Anyone I've sent it to can request a fresh revision when this thread has died down (or if it doesn't pick up): I've already done a few minor changes, simply moving a few of the hints so it's clearer what they're attached to, and adding an explanatory label or two (such as "Tabulated Altitude".)

In the meantime, can I encourage anybody with further questions to post them on this thread rather than PM me, so that others can decide whether (and if so when) it's worth asking for a revision?
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Old 13-04-2014, 14:43   #7
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Re: Sextant sight reduction software/app.

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Originally Posted by Andrew Troup View Post
Answers to a couple of questions from perceptive recipients :



iii) "Where are the yellow pages".
These are in the Nautical Almanac. Possibly they are not yellow in your Almanac, particularly if it's from an online source. I don't have a current almanac to check, and if I did it would not be a US version, so YMMV

I think Andrew would have been using a British Hydrographic Office Almanac.
The yellow pages are the Increment pages, and are towards the back of the Almanac.
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Old 13-04-2014, 15:00   #8
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Re: Sextant sight reduction software/app.

I am thinking that if you must rely on electronics to use your sextant then why not just sell your sextant a buy a handful of GPSs ? Would you rather have a $600 sextant or six handheld GPS ?
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Old 13-04-2014, 15:44   #9
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Re: Sextant sight reduction software/app.

To the OP's question, I have never kept up with sight reduction software because it never made much sense to me. I learned celestial with the Power Squadrons and practiced the various table approaches and calculator solution. These days, with GPS/GLONASS/GALILEO I haven't used celestial in years, and with the multiple levels of backup aboard I doubt that I ever will need it again (although I might practice just for fun). If the time came that I did need celestial as my backup then it is very unlikely that I would have a functioning computer to solve the problem (otherwise I'd plug in a GPS dongle and be done with it). Currently my Air Tables (HO 249) are out of date; otherwise they would be my preferred method. The Marine Tables (HO 229) are never out of date so I would probably take them if I needed something. The compact tables are compact, but more prone to making errors so I prefer to avoid them. I still have a scientific calculator or two aboard which I might use as an alternate solution and to get back up to speed.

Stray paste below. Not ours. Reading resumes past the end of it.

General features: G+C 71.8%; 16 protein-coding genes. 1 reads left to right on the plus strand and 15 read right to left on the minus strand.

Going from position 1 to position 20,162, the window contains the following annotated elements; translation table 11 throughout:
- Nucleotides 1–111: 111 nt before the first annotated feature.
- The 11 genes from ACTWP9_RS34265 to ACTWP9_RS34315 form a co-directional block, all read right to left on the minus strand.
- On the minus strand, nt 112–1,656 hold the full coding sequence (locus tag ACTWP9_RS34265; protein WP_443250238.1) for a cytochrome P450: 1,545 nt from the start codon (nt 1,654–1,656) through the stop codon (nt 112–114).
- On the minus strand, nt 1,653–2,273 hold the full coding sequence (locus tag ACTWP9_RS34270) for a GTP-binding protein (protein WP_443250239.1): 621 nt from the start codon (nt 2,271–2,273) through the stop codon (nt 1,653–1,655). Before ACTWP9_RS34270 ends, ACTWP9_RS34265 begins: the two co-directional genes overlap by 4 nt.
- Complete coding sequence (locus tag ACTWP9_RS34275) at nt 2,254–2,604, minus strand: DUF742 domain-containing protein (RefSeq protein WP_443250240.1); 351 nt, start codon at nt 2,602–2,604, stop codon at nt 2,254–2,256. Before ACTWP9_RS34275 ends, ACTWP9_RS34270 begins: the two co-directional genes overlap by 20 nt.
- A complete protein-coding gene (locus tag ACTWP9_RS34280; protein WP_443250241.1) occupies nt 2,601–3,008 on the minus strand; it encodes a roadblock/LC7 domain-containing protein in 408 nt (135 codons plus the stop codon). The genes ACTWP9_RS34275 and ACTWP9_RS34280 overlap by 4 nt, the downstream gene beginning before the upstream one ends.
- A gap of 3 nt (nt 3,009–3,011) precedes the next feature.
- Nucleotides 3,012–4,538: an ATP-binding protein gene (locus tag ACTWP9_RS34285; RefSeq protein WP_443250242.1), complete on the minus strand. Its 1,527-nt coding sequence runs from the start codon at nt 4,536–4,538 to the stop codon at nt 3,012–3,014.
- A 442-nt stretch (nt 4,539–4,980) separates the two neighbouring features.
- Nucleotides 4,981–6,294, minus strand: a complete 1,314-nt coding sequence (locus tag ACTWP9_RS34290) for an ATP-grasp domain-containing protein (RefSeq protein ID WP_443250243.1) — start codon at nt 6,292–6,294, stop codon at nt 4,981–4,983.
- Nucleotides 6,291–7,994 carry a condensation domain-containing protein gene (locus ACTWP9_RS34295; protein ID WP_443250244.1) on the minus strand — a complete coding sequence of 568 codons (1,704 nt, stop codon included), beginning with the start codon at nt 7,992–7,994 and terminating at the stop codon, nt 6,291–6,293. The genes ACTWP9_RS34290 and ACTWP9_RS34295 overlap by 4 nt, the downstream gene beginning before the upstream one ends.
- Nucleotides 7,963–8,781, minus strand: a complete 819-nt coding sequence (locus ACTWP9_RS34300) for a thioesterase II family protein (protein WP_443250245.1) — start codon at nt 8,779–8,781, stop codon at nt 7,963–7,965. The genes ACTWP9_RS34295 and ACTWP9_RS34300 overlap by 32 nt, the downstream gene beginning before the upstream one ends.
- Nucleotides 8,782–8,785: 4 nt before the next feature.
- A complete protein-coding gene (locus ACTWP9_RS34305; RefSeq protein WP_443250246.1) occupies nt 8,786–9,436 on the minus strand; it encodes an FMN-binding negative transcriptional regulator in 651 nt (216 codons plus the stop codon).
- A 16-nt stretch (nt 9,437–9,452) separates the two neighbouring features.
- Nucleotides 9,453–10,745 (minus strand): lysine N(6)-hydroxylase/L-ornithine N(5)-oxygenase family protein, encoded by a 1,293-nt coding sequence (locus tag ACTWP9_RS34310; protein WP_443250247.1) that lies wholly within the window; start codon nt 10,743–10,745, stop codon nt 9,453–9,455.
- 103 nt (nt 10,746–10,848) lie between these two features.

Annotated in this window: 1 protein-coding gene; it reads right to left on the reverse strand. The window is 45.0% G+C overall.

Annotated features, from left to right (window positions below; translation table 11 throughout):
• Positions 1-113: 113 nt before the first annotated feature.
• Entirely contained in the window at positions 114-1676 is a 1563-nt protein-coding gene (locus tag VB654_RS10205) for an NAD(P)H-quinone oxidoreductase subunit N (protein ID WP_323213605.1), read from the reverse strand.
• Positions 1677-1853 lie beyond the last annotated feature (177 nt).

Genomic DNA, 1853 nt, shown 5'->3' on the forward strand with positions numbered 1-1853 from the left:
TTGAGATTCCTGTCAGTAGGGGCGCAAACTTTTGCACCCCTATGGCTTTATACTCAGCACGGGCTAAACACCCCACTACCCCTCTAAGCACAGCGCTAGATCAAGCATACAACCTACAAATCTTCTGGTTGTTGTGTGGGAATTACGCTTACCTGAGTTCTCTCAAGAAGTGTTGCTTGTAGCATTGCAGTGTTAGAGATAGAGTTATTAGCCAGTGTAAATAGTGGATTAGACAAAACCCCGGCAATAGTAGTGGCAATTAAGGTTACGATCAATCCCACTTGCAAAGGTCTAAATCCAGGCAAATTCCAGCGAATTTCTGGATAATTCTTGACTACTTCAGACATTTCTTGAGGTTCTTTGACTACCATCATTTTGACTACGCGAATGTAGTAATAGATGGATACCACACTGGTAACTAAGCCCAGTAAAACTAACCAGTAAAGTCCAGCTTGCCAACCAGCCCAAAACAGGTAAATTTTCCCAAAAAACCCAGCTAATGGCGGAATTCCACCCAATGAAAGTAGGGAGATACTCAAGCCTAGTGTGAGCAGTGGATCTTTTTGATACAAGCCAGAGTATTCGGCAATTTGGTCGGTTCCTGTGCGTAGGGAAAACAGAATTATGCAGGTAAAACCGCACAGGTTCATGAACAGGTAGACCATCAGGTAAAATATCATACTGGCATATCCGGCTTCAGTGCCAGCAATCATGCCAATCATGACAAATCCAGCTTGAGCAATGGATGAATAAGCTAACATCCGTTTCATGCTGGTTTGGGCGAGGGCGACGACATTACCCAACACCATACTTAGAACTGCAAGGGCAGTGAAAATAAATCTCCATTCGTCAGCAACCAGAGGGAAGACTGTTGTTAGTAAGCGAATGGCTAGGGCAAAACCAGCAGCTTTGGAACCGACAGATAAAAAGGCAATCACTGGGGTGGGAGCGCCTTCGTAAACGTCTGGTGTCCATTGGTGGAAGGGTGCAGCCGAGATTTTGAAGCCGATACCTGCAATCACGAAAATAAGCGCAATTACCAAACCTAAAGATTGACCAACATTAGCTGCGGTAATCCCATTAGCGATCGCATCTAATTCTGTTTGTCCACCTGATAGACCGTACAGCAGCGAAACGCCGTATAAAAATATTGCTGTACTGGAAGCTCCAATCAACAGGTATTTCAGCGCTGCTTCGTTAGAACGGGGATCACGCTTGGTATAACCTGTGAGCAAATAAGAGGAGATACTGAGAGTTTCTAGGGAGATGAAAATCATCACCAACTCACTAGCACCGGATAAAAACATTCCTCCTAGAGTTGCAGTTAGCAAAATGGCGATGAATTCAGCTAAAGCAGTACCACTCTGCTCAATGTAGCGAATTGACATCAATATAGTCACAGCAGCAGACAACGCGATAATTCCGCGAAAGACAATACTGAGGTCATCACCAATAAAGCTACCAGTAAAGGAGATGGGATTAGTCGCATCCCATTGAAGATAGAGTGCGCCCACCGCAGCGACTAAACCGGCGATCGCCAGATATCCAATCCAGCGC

I also carry a sounding lead, swung compass, and a Walker log with the mounts on the taffrail. I haven't needed the log or lead either, but find comfort in having them. Going without an adjusted compass is just bonkers IMHO.

Greg
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Old 13-04-2014, 16:01   #10
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Re: Sextant sight reduction software/app.

Why would HO 249 tables go out of date?
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Old 13-04-2014, 16:33   #11
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Re: Sextant sight reduction software/app.